A common problem with DirectDraw is the so-called pitch-bug: Developers mistakenly assume that the pixels in memory are packed back-to-back, so the length of a scanline in bytes is (width*(size of 1 pixel in bytes)).
        This is true on some cards/in some videomodes, but not necessarily. For more efficient addressing, there is often some padding at the end of each scanline, so the next scanline starts on some kind of aligned boundary. The length of a scanline including padding is known as the ‘pitch’. DirectDraw gives you this pitch, but many developers ignore it… it works on their hardware, and they never bothered to read the documentation to see why that pitch-value is there.

        Likewise a lot of Win9x software doesn’t work on modern Windows because the developers did not specify the correct parameters for API functions, did not return the proper return values etc. These were well-documented, but Win9x has a very lightweight implementation of the Win32API, which ignores various parameters because it does not implement the functionality.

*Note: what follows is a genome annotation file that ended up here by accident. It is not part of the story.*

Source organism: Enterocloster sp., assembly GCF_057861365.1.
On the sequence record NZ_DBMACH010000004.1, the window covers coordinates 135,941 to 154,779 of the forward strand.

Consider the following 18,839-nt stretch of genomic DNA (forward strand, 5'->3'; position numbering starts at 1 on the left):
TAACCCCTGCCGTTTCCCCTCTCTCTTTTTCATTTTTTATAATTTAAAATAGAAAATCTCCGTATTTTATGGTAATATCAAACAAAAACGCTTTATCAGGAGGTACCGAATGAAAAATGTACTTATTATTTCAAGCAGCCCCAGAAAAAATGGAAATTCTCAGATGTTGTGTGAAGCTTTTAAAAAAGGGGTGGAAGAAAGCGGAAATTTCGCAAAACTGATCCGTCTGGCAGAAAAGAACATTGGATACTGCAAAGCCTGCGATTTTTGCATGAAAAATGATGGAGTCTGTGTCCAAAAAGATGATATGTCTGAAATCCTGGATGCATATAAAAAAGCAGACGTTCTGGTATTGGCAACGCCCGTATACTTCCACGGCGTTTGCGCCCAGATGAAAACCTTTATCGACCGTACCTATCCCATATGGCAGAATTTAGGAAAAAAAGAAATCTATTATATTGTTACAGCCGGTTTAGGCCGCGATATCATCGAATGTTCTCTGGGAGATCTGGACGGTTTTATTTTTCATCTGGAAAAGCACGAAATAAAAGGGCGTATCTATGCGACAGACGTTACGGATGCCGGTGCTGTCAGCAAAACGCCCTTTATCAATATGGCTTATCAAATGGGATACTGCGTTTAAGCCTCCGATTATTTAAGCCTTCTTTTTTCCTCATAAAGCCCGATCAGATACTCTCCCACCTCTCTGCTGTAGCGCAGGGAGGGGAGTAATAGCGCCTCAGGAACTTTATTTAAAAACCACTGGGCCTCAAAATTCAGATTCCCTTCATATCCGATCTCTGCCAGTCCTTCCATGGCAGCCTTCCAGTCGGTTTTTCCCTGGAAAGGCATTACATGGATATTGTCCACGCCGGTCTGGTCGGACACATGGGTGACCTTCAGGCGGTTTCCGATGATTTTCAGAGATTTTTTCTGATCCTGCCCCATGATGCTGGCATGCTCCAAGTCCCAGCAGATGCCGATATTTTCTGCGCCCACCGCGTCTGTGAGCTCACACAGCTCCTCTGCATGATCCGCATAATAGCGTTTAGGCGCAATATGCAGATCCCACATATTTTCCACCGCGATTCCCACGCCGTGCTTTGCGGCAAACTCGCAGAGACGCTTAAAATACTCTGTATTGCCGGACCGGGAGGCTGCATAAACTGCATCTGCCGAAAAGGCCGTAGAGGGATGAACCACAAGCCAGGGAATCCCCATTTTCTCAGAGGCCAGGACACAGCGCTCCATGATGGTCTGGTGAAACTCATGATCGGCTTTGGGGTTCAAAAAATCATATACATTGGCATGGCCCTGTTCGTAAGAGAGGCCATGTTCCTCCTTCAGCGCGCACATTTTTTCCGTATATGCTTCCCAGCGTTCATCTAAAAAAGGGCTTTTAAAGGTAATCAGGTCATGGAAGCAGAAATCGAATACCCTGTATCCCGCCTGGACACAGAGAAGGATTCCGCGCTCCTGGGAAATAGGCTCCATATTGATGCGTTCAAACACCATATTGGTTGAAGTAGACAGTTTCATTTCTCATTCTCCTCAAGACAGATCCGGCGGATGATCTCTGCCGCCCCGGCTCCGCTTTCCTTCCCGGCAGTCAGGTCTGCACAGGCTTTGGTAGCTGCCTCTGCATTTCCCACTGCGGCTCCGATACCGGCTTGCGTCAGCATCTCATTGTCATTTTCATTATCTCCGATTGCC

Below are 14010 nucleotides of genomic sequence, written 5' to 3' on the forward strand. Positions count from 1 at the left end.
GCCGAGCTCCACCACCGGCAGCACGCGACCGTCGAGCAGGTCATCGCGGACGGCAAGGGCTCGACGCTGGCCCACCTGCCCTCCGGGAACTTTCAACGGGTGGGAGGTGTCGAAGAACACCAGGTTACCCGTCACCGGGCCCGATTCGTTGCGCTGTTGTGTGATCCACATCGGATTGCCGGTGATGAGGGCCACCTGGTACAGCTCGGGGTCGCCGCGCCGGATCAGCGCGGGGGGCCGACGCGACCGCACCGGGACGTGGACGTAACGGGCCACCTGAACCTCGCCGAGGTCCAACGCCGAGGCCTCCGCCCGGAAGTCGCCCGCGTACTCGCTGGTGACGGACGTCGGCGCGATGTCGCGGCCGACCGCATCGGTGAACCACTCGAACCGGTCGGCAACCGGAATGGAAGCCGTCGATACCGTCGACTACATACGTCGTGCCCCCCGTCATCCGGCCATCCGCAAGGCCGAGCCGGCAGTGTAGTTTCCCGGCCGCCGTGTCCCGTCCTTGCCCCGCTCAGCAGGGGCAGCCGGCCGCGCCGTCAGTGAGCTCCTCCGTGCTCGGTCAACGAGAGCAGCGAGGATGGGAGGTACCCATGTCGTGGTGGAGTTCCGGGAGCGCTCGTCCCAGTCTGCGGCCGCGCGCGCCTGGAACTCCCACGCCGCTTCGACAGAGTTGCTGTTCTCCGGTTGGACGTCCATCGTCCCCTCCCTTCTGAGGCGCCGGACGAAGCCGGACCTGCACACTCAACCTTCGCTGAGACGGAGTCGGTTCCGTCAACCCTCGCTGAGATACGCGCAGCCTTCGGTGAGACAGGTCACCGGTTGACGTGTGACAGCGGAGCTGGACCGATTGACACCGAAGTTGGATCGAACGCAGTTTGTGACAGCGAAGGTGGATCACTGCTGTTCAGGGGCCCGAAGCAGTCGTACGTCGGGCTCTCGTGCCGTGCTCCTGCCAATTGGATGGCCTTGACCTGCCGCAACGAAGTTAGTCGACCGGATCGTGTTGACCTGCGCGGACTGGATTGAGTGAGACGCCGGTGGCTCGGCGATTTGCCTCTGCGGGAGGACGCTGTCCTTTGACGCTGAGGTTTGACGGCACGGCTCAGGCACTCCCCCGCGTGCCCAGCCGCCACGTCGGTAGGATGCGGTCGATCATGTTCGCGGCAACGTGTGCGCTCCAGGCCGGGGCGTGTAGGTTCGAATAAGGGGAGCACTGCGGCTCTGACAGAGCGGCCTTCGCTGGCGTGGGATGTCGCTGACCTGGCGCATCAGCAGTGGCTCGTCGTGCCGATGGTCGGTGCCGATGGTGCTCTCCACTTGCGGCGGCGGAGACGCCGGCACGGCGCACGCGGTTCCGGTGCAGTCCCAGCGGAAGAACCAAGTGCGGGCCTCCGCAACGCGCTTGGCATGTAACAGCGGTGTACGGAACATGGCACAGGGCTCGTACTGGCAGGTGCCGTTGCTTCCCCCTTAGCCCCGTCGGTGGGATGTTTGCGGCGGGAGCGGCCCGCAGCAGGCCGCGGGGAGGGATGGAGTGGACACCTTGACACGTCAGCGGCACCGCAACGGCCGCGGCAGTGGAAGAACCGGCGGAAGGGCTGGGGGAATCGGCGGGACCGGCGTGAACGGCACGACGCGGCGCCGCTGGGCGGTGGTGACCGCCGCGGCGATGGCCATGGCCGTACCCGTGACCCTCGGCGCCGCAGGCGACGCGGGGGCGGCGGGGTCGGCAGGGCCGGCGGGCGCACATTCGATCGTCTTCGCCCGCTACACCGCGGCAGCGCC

It’s always surprised me just how buggy people can make software. Don’t they bother to test? I’ve moved to NT4.0 at an early stage, so even my code from the mid-90s was well-tested on NT-based Windows. As a result, pretty much everything still works today (this 320×200 and palette issue is the only thing I’ve run into really, and I will fully admit that it is my fault that I assume a certain resolution to be supported, rather than enumerating the resolutions, picking the closest match, and possibly doing a conversion/upscale).

        I like to support a wide range of systems, if at all possible. With my current 3D rendering stuff I support D3D11, but I have integrated the D3D11 renderer with my older D3D9 one. As a result, the engine still supports Windows XP as well, and probably also Windows 98/ME/2k, although I’ve never tested it on those. And I have never removed the fixed function code from my D3D9 engine either, so I can still create fixed function materials, and run my code on pre-shader hardware. I have tested my code just recently, on my old laptop with a DX7-class Radeon IGP340M (integrated variation of Radeon 7000 series… the original 7000 series that is, not the new HD one obviously). It still works just fine, and the performance actually is not all that bad either, close to a DX10-class Intel IGP.